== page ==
Mr. Belden: "It -- it's how we -- it makes the eyes pop, doesn't it?"
Karen: "Um, yeah. I'll probably have to turn it in [to power-grid regulators] because it's so odd."
"Right," Mr. Belden answers.
In the automated system that manages the state's electricity-transmission lines, run by the California Independent System Operator, the false bids caused congestion, which Mr. Belden could then be in a position to relieve by scheduling a complex series of counterbids. It also drove up the price of electricity by more than 70% that afternoon across the state, a potential windfall for Enron and other power producers and traders.
The brazen trade was indeed reported to the compliance unit of the state's power exchange -- and the result was a slap on the wrist, even though state authorities determined that California electricity customers were overcharged by $4.6 million to $7 million that day as a result of Mr. Belden's scheme.
It fined Enron only $25,000 for the incident, more than a year after it occurred, and accepted a promise from a senior executive that it wouldn't repeat the tactic -- a promise that had already been broken, according to Enron memos and records obtained by investigators. The San Francisco grand jury has already sought subpoenaed records of the Silverpeak trade.
"Tim Belden wanted to see what would happen if the state system operator went into an emergency" through the use of false power scheduling, said Robert McCullough, an economist for several of the Western utilities and power users that say they were victimized by Enron. "What happened was the price of power went through the roof. Silverpeak was a 'proof of concept' showing that a single fraudulent trade could destabilize the entire market."
Mr. McCullough, in testimony submitted to the California Senate, estimated that Enron cleared as much as $10 million from the Silverpeak effort. Mr. Belden has declined to comment on the incident; his attorney on Friday also declined to comment, except to say her client was now cooperating with federal investigators.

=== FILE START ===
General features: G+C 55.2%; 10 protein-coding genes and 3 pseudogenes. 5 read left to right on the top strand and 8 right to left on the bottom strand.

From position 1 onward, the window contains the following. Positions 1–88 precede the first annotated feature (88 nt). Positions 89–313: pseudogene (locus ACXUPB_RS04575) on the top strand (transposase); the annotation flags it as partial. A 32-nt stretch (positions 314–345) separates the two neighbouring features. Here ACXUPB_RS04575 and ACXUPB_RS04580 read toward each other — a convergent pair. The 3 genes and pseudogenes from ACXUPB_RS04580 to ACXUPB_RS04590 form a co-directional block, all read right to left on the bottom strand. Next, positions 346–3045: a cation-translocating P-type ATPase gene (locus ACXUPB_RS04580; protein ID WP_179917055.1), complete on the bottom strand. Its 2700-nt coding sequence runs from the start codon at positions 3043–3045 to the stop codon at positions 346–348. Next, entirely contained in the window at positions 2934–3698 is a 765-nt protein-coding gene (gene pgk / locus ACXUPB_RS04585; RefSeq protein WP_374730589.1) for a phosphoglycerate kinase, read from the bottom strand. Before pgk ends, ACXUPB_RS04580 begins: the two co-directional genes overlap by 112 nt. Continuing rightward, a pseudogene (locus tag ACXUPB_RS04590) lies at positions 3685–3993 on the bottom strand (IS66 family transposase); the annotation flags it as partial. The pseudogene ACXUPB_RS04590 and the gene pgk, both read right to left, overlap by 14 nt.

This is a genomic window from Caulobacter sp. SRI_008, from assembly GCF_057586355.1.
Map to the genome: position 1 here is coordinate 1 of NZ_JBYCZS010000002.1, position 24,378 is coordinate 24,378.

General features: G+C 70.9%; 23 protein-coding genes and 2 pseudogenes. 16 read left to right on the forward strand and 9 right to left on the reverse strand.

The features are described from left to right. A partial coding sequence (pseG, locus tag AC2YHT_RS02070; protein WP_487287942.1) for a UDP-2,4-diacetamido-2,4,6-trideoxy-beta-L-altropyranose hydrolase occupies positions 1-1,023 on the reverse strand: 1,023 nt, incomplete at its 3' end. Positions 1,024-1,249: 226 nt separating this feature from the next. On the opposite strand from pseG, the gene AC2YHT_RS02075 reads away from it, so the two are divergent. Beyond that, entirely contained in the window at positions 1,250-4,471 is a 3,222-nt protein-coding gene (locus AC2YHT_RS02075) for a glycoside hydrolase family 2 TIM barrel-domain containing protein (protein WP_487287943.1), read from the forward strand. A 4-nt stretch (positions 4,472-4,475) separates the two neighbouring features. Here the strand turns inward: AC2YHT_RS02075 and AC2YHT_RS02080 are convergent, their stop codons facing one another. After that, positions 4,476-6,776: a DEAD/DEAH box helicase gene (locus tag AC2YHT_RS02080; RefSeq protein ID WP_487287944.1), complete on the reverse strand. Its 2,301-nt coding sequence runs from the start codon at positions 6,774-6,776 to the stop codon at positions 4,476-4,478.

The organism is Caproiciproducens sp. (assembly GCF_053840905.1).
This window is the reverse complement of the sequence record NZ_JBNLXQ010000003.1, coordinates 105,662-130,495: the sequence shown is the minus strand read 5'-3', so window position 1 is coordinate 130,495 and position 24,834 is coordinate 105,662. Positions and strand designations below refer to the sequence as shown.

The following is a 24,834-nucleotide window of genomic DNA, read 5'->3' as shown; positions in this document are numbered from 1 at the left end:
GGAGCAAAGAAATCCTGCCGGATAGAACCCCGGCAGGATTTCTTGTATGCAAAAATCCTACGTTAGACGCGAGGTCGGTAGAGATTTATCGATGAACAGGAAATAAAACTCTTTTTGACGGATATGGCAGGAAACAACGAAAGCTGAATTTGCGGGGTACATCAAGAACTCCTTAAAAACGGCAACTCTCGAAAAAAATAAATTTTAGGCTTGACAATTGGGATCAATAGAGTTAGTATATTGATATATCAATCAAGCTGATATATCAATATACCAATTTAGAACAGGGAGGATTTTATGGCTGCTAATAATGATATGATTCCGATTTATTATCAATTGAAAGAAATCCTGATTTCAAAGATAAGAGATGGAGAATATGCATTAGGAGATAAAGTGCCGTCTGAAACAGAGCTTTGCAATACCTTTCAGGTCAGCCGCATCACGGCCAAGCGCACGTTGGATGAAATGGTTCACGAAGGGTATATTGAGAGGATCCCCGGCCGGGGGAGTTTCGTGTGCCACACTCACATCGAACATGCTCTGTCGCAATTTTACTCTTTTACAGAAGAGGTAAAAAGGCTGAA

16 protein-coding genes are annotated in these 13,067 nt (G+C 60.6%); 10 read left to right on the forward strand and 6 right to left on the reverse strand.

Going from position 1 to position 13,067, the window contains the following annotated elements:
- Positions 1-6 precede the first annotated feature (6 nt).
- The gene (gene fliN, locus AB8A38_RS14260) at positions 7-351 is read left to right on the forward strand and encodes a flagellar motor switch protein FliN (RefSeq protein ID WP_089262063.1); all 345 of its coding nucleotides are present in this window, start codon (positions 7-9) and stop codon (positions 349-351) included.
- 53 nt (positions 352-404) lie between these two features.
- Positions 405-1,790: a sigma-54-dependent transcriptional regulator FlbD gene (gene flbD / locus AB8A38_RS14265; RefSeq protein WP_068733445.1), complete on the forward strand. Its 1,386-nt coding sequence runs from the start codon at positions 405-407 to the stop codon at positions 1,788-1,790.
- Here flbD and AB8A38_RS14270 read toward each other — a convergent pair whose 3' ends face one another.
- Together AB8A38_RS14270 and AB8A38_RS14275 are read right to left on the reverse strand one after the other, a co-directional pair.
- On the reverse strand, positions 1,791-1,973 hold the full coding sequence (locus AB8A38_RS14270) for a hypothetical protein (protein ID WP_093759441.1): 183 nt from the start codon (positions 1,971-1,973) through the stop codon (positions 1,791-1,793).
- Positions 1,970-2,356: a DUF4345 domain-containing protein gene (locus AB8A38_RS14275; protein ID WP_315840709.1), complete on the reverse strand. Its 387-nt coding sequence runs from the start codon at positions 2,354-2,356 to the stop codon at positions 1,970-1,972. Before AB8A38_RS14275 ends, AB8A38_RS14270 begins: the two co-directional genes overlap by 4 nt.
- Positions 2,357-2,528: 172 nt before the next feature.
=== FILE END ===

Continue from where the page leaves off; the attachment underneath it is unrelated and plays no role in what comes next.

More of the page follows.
As Mr. Belden honed his skills and his team of traders focused on new ways to game the system in the months after the Silverpeak test in 1999, Enron trading revenues soared. Federal investigators say that revenue for his Western states' power-trading operation rose from $50 million that year to $800 million by 2001.
Mr. Belden's team was responsible for Enron's previously disclosed "Death Star" and "Get Shorty" trading strategies, which were designed either to create congestion or exploit other loopholes in California market rules. Some of these strategies were simply legitimate arbitrage, or aggressive trading; but after Mr. Belden's guilty plea last week, it's clear that some were also illegal.
Mr. Belden and other former traders are now cooperating with federal authorities and are expected to identify former senior Enron executives as either being involved in the alleged schemes or seeking to conceal them, as well as to describe the role of other energy companies that did business with Enron during the crisis.
Investigators are closely examining the roles of at least three senior Enron executives, including John Lavorato, Mr. Belden's supervisor; former trading chief Greg Whalley, who was also Enron's president and chief operating officer before the firm sought bankruptcy protection in late 2001; and Enron's former chief executive, Jeffrey Skilling, who denied in congressional testimony that Enron had manipulated California's energy market.
Mr. Lavorato's lawyer, B. Michael Rauh, said his client didn't know the Portland office was using illegal tactics, and he said that Mr. Lavorato isn't a target of the probe. Lawyers for Messrs. Skilling and Whalley have both said their clients weren't involved in the alleged trading abuses; Mr. Whalley's lawyer, Zachary Carter, says his client is cooperating with investigators.
Mr. Belden, who earned a master's degree in public policy from the University of California at Berkeley, landed a job in Enron's Western trading office in 1998, just as California was opening its newly deregulated energy market. Despite his limited trading experience, the young trader was steeped in energy economics and the changing markets, having spent five years as a researcher at Lawrence Berkeley National Laboratory, in Berkeley.